The museum itself only took about two hours to go through. Of course, this doesn't include the movie screening, as I missed it and wasn't willing to wait another two hours for it to start up again.

The three exhibits they had: two artist spotlight exhibits and one on dresses and dressmaking, All three were interesting exhibits.

One artist was an Inuit woman who drew her sketches with pencil. Her sketches were an interesting make of Inuit traditional scenes and more modern themes, including watching TV and darker themes like violence and addiction.

The other artist is from the Rockies ... the Canadian Rockies, I think. This woman did an entire series of drawings of the Wendigo, a cannibalistic creature of legend.

Finally, the dressmaking exhibit. The amount of beading is incredible, as is the use of local dyes and traditional methods. Also included, in a glass case where no photography is allowed, are a few dresses from the Ghost Dancers. The Lakota and other Plains Indians don't discuss the Ghost Dance movement with outsiders much*, so just seeing these dresses was a privilege.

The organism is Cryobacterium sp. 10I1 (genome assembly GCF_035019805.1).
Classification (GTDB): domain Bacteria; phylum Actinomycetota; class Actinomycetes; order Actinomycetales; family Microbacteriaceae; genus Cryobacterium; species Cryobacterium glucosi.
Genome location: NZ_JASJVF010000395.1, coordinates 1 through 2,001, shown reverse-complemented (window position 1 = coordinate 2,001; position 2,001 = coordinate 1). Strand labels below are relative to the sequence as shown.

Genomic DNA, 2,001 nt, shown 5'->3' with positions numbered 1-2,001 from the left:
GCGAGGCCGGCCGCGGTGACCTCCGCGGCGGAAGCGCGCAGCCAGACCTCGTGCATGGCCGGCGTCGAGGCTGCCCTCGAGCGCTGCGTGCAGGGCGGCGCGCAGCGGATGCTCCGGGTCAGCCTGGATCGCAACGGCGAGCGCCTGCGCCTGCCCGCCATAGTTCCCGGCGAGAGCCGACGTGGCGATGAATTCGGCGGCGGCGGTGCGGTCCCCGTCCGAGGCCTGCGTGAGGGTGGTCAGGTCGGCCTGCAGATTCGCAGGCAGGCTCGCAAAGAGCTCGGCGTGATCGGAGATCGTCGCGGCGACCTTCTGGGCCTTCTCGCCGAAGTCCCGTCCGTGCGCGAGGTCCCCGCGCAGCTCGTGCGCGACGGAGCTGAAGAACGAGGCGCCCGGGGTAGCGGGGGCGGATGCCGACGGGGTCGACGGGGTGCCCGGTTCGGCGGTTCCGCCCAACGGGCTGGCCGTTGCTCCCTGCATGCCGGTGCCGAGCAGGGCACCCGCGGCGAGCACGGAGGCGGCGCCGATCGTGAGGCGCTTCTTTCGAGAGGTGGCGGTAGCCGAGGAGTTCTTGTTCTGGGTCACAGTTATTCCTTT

*Given what happened at Wounded Knee I can't blame them.

If you wnt to go to a museum that has a different focus than most, this is a good choice.
oxymoron67: (reading)
Did you know that The Guggenheim is closed on Thursdays?

Well, imagine my surprise.

I didn’t find this until I was already at the Guggenheim, however, so I left a message for the person I was meeting and waited.

He showed up, but hadn’t checked his messages. We were sorely vexed.

Fortunately, I had a map of the “Museum Mile” handy, so I had options. We could go one block one way to the Academy of Arts Museum or two blocks the other way to the Neue Galerie, which specializes in German and Austrian art.

I sold Scott on the Galerie with the words “German Impressionism”. So, we went there expecting to be horrified and entertained.

Imagine our surprise.

The Neue Galerie is a wonderful space. The third floor is devoted to German artists; the second, to Austrians. There is also a special exhibitions space on the second floor.

The works themselves cover the late 19th to the early 20th century: so Expressionism, Surrealism, Bauhaus, among others, are featured. The most powerful pieces for me those that were created after World War I: the anger and cynicism evident in those drawings and paintings were palpable.

The two floors do not take long to go through, and, after seeing them, we went to the café, which was delightful. It was a Viennese café, so we had German fare and fine Viennese coffee and then went our separate ways.

A delightful way to spend a few hours.
oxymoron67: (reading)
The Cooper-Hewitt Museum, The National Design Museum is part of NYC's Museum Mile along Fifth Avenue. The museum is housed in Andrew Carnegie's mansion at 91st and 5th Ave.

Before I continue, because I am a geek who is from Pittsburgh and who loves history, I feel the need to compare Carnegie's mansion to Henry Clay Frick's NYC mansion, also along 5th Ave, and also now a museum, The Frick Collection.